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The Military & the OSH Profession

Rixio Medina, CSP, CPP, 2018-19 ASSP President
Apr 01, 2019

Rixio Medina-BOD_2018Military personnel encounter a wide range of occupational hazards. Some are similar to those found in nearly any work environment while others are unique to military activities or are heightened by the location and circumstances surrounding the work.

Our Military Branch, a member community within our Public Sector Practice Specialty, supports OSH professionals charged with identifying, eliminating or reducing these hazards to protect those who serve our country here and abroad. We currently have more than 1,000 members within this group. Those who are active duty personnel or military reservists on active duty pay reduced dues and receive free membership in the branch.

Leaders of this group engage with personnel from all U.S. military branches on technical topics such as operational, fleet and off-duty safety. Our group also provides networking opportunities, hosts conference calls and facilitates mentoring relationships. You can learn more at www.assp.org/military-branch-ps.

We also continue to actively engage leaders of all U.S. military branches. This outreach has led to a stronger ASSP member presence within the U.S. Air Force and U.S. Navy in particular, and we see interest from all service branches in learning more about how ASSP involvement can improve safety for their service personnel everywhere. Military representatives also participate in some of our standards development activities, and military personnel with safety roles continue to seek our advanced training and education.

Veterans: Potential Talent Pool for the OSH Profession

In addition to supporting our members’ efforts to protect service personnel, I’d like you to think about the potential role that those separating from the military might play in growing our profession and ultimately improving workplace safety.

Each year, an estimated 250,000 service members transition from active duty to civilian life, according to the U.S. Department of Veterans Affairs. These individuals often possess skills that are highly desired by employers, everything from entrepreneurial spirit, high levels of trust and organizational commitment to advanced technical training, resiliency and team-building experience. According to the Institute for Veterans and Military Families (IVMF), these characteristics can provide a “rare, valuable and differentiated” competitive advantage when properly aligned with an organization’s core processes, practices and strategy.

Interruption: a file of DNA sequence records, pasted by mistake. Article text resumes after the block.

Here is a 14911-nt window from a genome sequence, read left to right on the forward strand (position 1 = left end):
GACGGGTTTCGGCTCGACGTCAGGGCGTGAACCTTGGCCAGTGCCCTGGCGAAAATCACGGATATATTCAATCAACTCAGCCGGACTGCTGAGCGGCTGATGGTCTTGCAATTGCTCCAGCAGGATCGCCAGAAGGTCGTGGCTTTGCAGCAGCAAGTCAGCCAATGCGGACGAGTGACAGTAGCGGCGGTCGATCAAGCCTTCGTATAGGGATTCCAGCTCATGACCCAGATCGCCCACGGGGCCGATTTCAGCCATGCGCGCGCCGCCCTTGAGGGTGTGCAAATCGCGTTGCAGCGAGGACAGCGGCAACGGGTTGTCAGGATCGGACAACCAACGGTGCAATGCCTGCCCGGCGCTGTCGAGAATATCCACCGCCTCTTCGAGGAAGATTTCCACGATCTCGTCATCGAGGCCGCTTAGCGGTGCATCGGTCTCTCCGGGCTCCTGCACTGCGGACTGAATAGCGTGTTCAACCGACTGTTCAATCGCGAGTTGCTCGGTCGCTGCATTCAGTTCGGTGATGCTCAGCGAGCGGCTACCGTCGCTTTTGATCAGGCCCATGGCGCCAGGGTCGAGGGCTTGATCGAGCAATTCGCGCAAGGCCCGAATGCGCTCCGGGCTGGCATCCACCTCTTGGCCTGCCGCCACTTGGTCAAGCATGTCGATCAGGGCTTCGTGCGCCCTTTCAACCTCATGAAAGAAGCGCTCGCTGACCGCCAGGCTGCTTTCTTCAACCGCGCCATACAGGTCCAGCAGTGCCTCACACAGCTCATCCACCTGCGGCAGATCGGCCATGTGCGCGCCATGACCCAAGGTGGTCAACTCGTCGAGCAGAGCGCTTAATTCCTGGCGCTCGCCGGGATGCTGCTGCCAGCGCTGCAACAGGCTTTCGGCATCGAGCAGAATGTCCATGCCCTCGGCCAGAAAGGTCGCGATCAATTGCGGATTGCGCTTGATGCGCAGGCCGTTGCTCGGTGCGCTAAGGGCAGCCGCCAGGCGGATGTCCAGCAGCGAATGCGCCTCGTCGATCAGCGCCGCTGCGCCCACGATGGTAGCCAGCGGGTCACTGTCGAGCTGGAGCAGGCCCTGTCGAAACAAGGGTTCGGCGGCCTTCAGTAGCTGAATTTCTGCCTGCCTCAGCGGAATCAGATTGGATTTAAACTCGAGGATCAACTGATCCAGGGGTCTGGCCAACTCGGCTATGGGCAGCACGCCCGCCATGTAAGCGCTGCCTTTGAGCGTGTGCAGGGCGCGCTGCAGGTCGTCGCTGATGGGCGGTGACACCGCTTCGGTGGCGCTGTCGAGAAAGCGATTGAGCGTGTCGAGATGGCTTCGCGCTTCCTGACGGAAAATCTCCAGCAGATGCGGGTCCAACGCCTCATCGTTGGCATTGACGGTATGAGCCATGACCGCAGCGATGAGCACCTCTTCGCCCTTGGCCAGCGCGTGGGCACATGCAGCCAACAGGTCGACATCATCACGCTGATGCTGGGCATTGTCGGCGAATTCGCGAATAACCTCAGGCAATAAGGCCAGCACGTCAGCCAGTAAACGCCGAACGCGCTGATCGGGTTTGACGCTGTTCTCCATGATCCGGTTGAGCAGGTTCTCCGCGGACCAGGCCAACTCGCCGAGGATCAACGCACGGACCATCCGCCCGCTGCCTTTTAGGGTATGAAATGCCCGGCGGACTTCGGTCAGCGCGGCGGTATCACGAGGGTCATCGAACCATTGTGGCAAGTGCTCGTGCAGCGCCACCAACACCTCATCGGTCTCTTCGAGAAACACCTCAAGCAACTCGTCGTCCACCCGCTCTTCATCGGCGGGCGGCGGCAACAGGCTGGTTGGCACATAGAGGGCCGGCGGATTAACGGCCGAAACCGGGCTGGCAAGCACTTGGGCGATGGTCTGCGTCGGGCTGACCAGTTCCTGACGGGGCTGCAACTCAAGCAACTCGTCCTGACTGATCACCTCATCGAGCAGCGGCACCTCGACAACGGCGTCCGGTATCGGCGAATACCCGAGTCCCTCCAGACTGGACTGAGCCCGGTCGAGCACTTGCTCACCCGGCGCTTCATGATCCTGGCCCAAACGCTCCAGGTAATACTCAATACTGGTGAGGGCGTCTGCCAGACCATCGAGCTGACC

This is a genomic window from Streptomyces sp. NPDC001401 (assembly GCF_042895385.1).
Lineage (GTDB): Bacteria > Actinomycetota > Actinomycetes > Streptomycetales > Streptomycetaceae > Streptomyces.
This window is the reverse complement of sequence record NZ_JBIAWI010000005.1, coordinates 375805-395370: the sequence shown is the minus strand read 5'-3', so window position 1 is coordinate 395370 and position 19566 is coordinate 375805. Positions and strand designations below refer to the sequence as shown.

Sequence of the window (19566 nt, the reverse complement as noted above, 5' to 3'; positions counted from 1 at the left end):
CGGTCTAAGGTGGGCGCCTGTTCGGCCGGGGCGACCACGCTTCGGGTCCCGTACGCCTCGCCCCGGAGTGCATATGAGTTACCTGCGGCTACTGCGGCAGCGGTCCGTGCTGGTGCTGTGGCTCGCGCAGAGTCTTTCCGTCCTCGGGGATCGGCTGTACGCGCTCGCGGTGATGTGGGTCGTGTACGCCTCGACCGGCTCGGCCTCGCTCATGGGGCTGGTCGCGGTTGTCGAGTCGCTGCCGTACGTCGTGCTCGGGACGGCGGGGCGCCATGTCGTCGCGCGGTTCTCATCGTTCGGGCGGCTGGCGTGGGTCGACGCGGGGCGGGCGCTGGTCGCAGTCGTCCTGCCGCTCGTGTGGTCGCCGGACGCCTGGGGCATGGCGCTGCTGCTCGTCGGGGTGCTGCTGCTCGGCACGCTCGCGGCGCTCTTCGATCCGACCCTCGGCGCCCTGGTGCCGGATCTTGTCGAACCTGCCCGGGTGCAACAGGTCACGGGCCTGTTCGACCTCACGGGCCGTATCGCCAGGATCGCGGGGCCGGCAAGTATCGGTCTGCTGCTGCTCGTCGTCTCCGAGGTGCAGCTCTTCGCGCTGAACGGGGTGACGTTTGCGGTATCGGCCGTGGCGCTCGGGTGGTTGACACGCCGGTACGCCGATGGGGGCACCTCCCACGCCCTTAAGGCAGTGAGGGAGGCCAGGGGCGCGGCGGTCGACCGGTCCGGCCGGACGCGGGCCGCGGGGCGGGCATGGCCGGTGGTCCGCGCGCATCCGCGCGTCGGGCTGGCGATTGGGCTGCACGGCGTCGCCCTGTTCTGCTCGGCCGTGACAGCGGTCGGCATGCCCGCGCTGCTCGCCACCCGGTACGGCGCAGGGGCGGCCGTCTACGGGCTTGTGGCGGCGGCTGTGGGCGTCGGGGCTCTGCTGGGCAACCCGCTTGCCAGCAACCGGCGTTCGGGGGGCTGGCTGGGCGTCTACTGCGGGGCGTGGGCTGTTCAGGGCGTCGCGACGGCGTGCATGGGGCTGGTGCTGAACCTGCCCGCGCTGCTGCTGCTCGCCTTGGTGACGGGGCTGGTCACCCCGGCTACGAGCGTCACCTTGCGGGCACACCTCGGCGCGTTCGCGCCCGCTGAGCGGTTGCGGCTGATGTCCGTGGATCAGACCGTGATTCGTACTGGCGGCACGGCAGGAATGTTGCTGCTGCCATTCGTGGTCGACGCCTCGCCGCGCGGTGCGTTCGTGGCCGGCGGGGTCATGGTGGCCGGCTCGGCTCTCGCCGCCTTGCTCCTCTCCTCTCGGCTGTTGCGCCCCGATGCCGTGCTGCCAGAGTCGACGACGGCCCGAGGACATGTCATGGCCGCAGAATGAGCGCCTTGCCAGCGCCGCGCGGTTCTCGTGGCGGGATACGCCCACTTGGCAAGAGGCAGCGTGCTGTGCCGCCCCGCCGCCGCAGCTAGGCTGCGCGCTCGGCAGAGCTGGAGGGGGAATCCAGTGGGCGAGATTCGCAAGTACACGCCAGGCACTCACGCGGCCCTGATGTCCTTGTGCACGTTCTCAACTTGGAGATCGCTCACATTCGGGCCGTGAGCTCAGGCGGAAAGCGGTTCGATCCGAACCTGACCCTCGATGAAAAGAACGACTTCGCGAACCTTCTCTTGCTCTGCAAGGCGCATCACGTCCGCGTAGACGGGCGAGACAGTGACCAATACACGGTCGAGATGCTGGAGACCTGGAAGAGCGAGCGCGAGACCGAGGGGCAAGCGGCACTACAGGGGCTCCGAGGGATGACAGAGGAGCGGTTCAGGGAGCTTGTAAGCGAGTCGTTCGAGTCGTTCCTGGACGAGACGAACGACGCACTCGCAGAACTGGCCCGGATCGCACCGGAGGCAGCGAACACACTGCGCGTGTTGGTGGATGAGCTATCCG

Veterans also know about safety. Their lives and the lives of their fellow soldiers often have depended on their sound decision-making ability and keen situational awareness. In addition, their time interacting with diverse cultures in diverse settings has sharpened how they perceive risk in a multitude of environments.

All of these skills and attributes align well with our profession. We also know that our profession inherently offers something that many veterans want from their next role in life—the meaning and purpose that come from protecting others from harm.

Tapping into this talent pool really starts at the local level. Whether through our ASSP chapters, civic organizations, or local schools, colleges and universities, many of us work to promote OSH as a rewarding career choice. As part of those efforts, I encourage you to also reach out to veterans and veterans’ groups in your communities to help them understand the types of jobs and careers available in occupational safety. Be sure to tell them about the scholarships available through the ASSP Foundation, including several specifically for military veterans.

You can also encourage your employers to consider the business value of hiring veterans. Groups such as the Veteran Jobs Mission, U.S. Department of Labor Veterans’ Employment and Training Service, U.S. Department of Veterans Affairs and IVMF offer many resources on this topic.

Across diverse industries, occupations and settings, ASSP members work steadfastly to help all employers develop systems and practices that enable people to work safely and productively. I thank each of you for your continued commitment and dedication to our mission and our values.

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